Where does gravity come from?

Homework Statement

Where does the gravity come from? Is it something impossible to answer?
Is there a difference between the classical mechanic's view on gravity and modern physics's view on it? If so how?

The Attempt at a Solution

As far as I know gravity is just there and we don't know why.

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As far as I know gravity is just there and we don't know why.
Take my post with a grain of salt, I'm just a high school student.

To the extent of my knowledge, Classical Mechanics only quantifies gravity, and has no explanation as to the why and how.

General Relativity suggests that gravity is an effect of the curvature of spacetime around masses.

PhanthomJay
Homework Helper
Gold Member
Take my post with a grain of salt, I'm just a high school student.

To the extent of my knowledge, Classical Mechanics only quantifies gravity, and has no explanation as to the why and how.

General Relativity suggests that gravity is an effect of the curvature of spacetime around masses.
Yes, that is more or less correct; unlike the classical theory, gravity is the curvature of spacetime in the presence of mass and energy, per Theory of General Relativity. But in either case, scientists do not yet know why, although there are complex equations that explain how. Gravity makes our Universe what it is. Someday, or maybe never, we may know why.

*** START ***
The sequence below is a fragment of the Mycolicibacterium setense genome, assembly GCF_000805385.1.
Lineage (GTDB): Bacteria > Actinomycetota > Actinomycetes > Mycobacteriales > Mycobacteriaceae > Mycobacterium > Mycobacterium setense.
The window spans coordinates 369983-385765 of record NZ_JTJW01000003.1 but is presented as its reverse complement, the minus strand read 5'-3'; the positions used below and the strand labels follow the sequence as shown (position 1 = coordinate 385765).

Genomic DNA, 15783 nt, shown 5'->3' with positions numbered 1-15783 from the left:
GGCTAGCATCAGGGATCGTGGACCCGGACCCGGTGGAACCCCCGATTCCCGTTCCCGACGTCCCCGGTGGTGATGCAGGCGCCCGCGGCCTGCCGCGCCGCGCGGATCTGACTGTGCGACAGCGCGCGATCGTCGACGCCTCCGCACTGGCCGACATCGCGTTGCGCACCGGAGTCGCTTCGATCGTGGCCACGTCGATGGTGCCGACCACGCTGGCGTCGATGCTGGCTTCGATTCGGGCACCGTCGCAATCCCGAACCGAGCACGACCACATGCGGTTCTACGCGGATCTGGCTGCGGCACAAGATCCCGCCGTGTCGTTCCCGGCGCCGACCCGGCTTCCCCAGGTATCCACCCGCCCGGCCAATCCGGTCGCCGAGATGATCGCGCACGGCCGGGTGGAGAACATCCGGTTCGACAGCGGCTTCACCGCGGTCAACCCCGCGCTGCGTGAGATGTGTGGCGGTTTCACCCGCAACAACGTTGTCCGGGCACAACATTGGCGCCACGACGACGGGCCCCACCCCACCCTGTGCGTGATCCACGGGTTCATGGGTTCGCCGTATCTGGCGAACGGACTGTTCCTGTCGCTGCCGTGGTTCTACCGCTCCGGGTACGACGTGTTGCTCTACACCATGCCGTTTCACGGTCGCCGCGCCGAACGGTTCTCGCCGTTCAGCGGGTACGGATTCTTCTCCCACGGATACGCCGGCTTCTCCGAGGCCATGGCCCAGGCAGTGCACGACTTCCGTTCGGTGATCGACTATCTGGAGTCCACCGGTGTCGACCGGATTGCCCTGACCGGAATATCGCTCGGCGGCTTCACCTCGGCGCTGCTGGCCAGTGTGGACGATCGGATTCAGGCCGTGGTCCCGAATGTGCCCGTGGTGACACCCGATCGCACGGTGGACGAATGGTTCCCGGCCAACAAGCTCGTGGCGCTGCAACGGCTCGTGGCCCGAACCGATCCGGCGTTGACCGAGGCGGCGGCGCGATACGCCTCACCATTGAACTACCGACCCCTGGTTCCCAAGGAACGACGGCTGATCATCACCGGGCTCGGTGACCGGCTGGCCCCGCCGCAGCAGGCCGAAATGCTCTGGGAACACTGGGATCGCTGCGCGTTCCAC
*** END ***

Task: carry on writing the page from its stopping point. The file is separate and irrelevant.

@PhanthomJay and @abejackson: If you ask a scientific question you must be very precise about what you ask about. you can't just ask "why?" or say "we don't know why", it is meaningless. Think about, if you think it is nonsense we can talk about it.

In the classical mechanics view, "gravity" is created by chunks of mass and acts without direct contact on other chunks of mass.
In general relativity, "gravity" is basically the same thing but it is modeled by a field and very interesting geometry, which in turn give rise to connection of gravity, space, time and energy. does general relativity answers "why?", it does give a more precise description on gravity and shades light on it's deep connection with space-time but it is not what most people mean when they ask "why?" if fact it is very hard to tell what do they mean!
Another theory is gravitational quantum theory which, very simply put, says that gravity is a force that spreads and is inflicted by particles on other particles... does it answer "why?", or...